Cinematic Century

1918 – A Dog’s Life



Here at the beginning of an all new year I’ve decided to bring an all new feature here on the site. Because I feel like I don’t get to talk about the movies I love enough here. I often get distracted with the newest films to be released, and never seem to find the time to discuss films from the past, the films that mean so much to me and helped form the bedrock of my tastes. So, I’ve decided to embark on an odd little quest. I have found a favorite film from each year between 1918 and eventually 2018, and will be discussing each of the every Sunday here on the site. That’s right, a hundred films, a whole century of cinematic storytelling. There will be years where I kind of had to deal with a movie because it’s the only one from that year I’ve seen, and other years where I’m going to have to make some hard choices between some of the greatest films of all time being released in the same year. We’ll travel from some of the earliest days of cinema, through the advent of sound and then color, through dozens of genres and hopefully appreciate some of my favorite films of all time. I’ll say right here, this aren’t necessarily what I would say are the best films of each year, just the films that were my favorite. Often those two will match up, but sometimes I’ll have chosen kind of a curve-ball, and hopefully will do a good job at explaining my reasoning.

And we’re all starting here, in 1918, with what will no doubt be my shortest film discussed during the project. Because unfortunately the only film from 1918 I’ve seen is a silent short that only runs in at 35 minutes. Fortunately though those 35 minutes are created by Charlie Chaplin, one of my absolute favorite creators of all time. We’ll be seeing a lot of Charlie Chaplin and the Little Tramp here in the early years on the project, so it’s probably a good sign we’re starting things off with one of his earlier works. And what a work it is. Charlie Chaplin is easily my favorite of the silent-era comedians and this film really shows why that is. His first film with First National Films, we get to see the formula that Chaplin would continue to use for decades to come, already working perfectly.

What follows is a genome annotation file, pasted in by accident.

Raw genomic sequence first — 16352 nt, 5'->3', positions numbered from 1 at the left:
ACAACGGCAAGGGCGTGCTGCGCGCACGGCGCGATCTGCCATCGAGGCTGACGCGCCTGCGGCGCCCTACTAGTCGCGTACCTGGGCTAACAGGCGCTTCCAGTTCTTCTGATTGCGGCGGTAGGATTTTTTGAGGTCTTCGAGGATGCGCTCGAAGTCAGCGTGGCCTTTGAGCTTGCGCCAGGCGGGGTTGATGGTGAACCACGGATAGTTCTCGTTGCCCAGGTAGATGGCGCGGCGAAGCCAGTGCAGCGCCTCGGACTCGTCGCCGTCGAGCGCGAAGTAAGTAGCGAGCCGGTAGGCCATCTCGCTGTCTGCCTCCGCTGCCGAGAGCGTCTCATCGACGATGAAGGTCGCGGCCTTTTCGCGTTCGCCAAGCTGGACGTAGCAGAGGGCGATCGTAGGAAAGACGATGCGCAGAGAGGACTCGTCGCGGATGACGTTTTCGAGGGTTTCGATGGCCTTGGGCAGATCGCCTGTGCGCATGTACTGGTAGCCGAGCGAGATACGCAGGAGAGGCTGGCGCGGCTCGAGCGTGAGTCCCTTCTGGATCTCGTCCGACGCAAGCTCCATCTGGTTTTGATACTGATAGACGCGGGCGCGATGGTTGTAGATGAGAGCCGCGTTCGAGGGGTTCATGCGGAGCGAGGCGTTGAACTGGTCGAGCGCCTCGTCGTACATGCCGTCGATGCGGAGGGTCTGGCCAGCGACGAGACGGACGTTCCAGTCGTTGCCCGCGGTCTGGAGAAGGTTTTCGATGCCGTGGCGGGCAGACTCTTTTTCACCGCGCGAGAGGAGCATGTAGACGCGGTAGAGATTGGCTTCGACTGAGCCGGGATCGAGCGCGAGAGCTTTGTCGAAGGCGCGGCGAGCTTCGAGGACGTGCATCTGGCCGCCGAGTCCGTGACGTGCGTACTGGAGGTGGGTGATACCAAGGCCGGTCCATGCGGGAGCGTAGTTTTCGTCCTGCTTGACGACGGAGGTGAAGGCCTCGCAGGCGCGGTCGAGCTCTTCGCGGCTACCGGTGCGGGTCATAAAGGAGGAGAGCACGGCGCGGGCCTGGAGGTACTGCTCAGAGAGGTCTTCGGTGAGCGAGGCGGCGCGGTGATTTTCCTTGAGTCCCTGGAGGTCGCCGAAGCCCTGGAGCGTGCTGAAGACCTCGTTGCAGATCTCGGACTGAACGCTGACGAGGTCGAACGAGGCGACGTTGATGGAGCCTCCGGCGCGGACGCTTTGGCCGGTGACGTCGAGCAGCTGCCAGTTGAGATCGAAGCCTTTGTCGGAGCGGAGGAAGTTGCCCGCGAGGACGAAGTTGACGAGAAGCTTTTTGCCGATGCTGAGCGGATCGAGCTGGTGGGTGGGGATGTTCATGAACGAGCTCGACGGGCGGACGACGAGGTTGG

As it so often is with Chaplin’s films, this story revolves around the Little Tramp, his downtrodden and mischievous hero. The story begins with the Tramp living in a small vacant lot, scraping by while stealing food from local vendors and staying one step ahead of a resilient police officer who is always out to get him. The Tramp just kind of wanders around, getting into hijinks, until he notices several large stray dogs fighting a small runt. The Tramp decides to rush in and save the little dog, who he begins calling Scraps, and ends up in a ridiculous chase through the streets as the other dogs try to attack them. But eventually the Tramp and Scraps get away, and the Tramp quickly takes to the dog, giving him some milk he finds and bonding with the lovable mutt. In fact, he becomes so enamored with the dog that he decides to try and sneak it into a local dancehall called the Green Lantern. It takes a couple tries, but the Tramp is eventually able to get into the club, with the dog, and takes a seat to watch the show and try to steal some drinks.